Dr. David R. Hixson, Adjunct Professor of Geography and Anthropology presents
“Unreal Archaeology: Combining Aerial Drones, Digital Animation, and Dirt Archaeology to recreate Ancient Landscapes”
Friday October 16th, 2-3 PM
Presented using Zoom (Click for link)
Technology has advanced considerably over the past 25 years as we have moved from mapping archaeological sites using standard surveying methods to high-tech digital imaging. Many of the latest techniques, however, remain beyond the budgets of the everyday archaeologist. Dr. Hixson has, therefore, focused his research upon the consumer-grade equipment that can be purchased off-the-shelf to quickly map, visualize, and recreate ancient landscapes. He will demonstrate the use of UAV’s (aerial drones) to acquire high precision survey data at multiple archaeological sites, from the Ancient Maya region to the Plantations of Northern Virginia. This data is then used to visualize the landscape within videogame rendering software originally designed for games like Unreal Tournament and Fortnite. These landscapes can then be not only viewed, but “experienced” in the first-person view, or even in Virtual Reality. The lecture will provide an instructional workflow so that attendees can begin to apply the same technology their own research or areas of interest. A Virtual Reality headset will be available at the talk for attendees to experience the ancient Maya site of Chunchucmil, Yucatan.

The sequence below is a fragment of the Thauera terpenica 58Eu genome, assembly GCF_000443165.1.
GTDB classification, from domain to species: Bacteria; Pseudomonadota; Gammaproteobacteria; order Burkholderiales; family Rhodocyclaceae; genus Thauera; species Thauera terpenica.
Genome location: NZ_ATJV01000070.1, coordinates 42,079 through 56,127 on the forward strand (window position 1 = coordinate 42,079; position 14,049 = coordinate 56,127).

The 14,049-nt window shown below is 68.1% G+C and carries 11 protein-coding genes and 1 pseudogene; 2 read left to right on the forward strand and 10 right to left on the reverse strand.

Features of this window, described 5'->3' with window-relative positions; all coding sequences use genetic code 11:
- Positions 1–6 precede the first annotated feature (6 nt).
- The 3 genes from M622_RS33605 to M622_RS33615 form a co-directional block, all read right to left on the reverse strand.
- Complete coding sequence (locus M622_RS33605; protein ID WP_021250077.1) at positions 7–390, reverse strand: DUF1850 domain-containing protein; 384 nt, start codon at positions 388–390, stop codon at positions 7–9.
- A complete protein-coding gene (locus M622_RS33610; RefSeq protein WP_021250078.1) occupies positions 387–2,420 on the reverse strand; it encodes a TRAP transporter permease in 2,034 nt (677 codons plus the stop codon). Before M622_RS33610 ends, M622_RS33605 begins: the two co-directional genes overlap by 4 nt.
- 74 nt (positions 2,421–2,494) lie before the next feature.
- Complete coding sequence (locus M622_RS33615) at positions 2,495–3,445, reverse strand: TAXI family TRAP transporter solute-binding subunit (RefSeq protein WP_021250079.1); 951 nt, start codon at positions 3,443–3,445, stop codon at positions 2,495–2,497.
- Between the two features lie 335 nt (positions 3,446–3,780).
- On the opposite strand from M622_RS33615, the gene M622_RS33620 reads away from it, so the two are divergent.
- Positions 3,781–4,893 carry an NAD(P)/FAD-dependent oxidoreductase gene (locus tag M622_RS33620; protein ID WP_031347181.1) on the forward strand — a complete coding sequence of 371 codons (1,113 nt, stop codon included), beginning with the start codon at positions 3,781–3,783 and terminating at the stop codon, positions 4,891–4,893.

Dr. David R. Hixson (Ph.D. Tulane University) is an adjunct professor of Geography and Anthropology at Shepherd University and Hood College (MD). He specializes in archaeological remote sensing — the use of technology to detect, visualize, and analyze archaeological objects and landscapes. With over 25 years of professional experience, Dr. Hixson has excavated at sites all over the eastern United States, but today focuses upon the Ancient Maya of Yucatan, Mexico, and the antebellum plantations of the Shenandoah Valley. His work at Belle Grove Plantation has just been awarded a prestigious “Epic Megagrant” from the videogame company Epic Games to recreate the antebellum landscape of that important national heritage site. The talk is given at Shepherd is part of a larger project that is to be presented at the national meetings of the Society for American Archaeology later this semester.